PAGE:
(via Franz Liszt – “Bagatelle sans tonalité”)

Before there was Beatlemania, there was Lisztomania. This Hungarian virtuoso pianist was considered the most technically skilled player of his age and, at one point, the greatest pianist who ever lived. His live performances were widely popular in his lifetime, comparable to how popular the Beatles were when they first came to the United States. It helped that he was an over-the-top guy who knew how to put on a good show. Alex Ross called him the Lady Gaga of his time, though I’m sure Gaga can’t play piano as well as Liszt.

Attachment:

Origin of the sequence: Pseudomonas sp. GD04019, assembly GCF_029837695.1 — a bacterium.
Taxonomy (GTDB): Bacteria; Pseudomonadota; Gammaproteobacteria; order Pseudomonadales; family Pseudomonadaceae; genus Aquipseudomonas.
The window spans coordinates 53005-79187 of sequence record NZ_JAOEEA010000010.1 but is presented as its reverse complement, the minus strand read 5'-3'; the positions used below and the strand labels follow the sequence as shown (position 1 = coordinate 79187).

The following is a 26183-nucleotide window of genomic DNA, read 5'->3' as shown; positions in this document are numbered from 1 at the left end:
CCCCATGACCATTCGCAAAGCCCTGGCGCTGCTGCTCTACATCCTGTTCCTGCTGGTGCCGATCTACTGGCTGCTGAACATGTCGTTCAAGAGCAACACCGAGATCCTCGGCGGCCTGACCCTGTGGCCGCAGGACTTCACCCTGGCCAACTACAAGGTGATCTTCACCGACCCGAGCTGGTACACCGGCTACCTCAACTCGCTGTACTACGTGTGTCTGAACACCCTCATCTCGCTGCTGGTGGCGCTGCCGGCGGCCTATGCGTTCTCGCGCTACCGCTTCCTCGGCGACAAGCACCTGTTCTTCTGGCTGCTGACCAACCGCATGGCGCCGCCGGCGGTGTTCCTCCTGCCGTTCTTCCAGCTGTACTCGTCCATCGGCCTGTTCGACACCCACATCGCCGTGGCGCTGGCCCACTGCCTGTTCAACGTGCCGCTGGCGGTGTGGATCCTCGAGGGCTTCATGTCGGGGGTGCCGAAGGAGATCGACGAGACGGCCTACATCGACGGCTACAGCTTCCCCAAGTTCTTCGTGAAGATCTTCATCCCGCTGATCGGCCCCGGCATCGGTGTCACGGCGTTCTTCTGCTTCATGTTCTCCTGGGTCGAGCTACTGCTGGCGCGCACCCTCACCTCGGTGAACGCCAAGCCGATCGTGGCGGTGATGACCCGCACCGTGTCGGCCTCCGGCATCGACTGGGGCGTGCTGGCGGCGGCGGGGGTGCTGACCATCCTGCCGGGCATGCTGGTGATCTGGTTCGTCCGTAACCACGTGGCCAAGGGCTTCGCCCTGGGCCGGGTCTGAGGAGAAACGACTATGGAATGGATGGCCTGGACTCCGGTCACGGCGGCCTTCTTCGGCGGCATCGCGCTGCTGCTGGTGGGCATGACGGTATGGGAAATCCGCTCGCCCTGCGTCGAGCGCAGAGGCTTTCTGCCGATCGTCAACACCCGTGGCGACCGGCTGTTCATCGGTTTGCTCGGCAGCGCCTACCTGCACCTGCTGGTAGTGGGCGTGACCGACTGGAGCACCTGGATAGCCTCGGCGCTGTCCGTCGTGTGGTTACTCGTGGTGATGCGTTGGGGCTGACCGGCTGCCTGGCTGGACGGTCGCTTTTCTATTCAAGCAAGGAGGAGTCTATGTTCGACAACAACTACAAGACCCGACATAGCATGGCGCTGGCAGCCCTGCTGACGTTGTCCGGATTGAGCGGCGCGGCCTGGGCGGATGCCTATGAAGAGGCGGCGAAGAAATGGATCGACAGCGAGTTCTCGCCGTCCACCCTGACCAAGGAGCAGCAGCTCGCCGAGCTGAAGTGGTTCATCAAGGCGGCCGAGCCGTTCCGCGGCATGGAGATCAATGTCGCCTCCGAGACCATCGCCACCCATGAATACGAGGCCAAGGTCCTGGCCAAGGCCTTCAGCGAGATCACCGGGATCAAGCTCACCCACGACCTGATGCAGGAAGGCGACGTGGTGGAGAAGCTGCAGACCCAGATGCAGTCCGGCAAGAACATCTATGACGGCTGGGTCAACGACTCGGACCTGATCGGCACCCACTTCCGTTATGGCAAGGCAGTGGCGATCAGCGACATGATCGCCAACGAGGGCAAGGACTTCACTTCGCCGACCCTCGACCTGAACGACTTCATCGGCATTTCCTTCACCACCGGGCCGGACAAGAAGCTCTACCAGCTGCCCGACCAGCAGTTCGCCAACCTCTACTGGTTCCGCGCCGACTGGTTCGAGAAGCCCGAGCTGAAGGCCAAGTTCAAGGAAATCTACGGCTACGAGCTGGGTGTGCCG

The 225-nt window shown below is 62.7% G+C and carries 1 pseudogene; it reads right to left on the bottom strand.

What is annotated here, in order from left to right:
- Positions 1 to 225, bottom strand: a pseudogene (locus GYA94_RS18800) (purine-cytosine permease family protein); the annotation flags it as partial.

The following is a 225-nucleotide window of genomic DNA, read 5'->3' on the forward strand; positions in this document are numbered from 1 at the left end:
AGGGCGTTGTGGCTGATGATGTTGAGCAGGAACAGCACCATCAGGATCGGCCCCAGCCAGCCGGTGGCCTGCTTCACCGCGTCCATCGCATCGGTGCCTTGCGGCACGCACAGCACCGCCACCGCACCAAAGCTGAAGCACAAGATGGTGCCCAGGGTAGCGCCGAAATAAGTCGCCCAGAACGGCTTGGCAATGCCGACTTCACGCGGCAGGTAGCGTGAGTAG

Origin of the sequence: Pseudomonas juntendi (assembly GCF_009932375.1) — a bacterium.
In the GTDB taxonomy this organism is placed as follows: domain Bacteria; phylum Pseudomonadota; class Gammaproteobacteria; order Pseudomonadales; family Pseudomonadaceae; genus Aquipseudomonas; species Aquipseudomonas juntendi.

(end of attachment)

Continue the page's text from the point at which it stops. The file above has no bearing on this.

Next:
This 1885 composition is just one example of Liszt’s crazy hands and taste for flair. Some critics hate his flashiness, but it’s hard to deny the man’s talent. This piece is also famous for being one of the first pieces by a major composer to explore a theme of atonality that Schoenberg would later perfect. Underneath its quick playful tone is a lack of structure that challenges the ideas of concrete organization in classical composition.

And now you know what that Phoenix song is about.